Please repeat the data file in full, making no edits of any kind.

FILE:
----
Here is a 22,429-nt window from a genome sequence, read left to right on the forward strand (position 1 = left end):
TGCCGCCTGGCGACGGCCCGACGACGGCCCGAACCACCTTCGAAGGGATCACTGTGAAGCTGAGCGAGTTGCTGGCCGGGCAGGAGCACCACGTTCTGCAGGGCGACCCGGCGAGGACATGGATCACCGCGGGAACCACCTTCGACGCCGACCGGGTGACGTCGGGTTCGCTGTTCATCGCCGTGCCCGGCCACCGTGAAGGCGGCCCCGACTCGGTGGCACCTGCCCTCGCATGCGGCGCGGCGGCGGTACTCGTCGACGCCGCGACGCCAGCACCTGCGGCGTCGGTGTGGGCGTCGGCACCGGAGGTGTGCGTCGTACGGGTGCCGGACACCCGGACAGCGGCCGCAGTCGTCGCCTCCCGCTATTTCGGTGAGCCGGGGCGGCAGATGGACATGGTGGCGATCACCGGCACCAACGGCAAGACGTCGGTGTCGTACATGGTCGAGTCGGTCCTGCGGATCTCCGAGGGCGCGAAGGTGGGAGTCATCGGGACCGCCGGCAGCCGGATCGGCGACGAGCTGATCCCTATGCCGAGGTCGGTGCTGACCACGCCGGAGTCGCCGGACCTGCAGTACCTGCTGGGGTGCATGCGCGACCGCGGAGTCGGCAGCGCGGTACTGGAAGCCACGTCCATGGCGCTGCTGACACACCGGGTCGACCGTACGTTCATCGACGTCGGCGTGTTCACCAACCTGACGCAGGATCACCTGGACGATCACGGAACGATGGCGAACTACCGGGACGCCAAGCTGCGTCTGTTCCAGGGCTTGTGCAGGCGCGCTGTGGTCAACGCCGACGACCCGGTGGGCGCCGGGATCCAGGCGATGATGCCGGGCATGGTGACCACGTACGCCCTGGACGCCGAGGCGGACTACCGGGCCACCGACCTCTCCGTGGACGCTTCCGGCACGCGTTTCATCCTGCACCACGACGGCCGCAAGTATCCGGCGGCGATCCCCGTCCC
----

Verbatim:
Here is a 22,429-nt window from a genome sequence, read left to right on the forward strand (position 1 = left end):
TGCCGCCTGGCGACGGCCCGACGACGGCCCGAACCACCTTCGAAGGGATCACTGTGAAGCTGAGCGAGTTGCTGGCCGGGCAGGAGCACCACGTTCTGCAGGGCGACCCGGCGAGGACATGGATCACCGCGGGAACCACCTTCGACGCCGACCGGGTGACGTCGGGTTCGCTGTTCATCGCCGTGCCCGGCCACCGTGAAGGCGGCCCCGACTCGGTGGCACCTGCCCTCGCATGCGGCGCGGCGGCGGTACTCGTCGACGCCGCGACGCCAGCACCTGCGGCGTCGGTGTGGGCGTCGGCACCGGAGGTGTGCGTCGTACGGGTGCCGGACACCCGGACAGCGGCCGCAGTCGTCGCCTCCCGCTATTTCGGTGAGCCGGGGCGGCAGATGGACATGGTGGCGATCACCGGCACCAACGGCAAGACGTCGGTGTCGTACATGGTCGAGTCGGTCCTGCGGATCTCCGAGGGCGCGAAGGTGGGAGTCATCGGGACCGCCGGCAGCCGGATCGGCGACGAGCTGATCCCTATGCCGAGGTCGGTGCTGACCACGCCGGAGTCGCCGGACCTGCAGTACCTGCTGGGGTGCATGCGCGACCGCGGAGTCGGCAGCGCGGTACTGGAAGCCACGTCCATGGCGCTGCTGACACACCGGGTCGACCGTACGTTCATCGACGTCGGCGTGTTCACCAACCTGACGCAGGATCACCTGGACGATCACGGAACGATGGCGAACTACCGGGACGCCAAGCTGCGTCTGTTCCAGGGCTTGTGCAGGCGCGCTGTGGTCAACGCCGACGACCCGGTGGGCGCCGGGATCCAGGCGATGATGCCGGGCATGGTGACCACGTACGCCCTGGACGCCGAGGCGGACTACCGGGCCACCGACCTCTCCGTGGACGCTTCCGGCACGCGTTTCATCCTGCACCACGACGGCCGCAAGTATCCGGCGGCGATCCCCGTCCC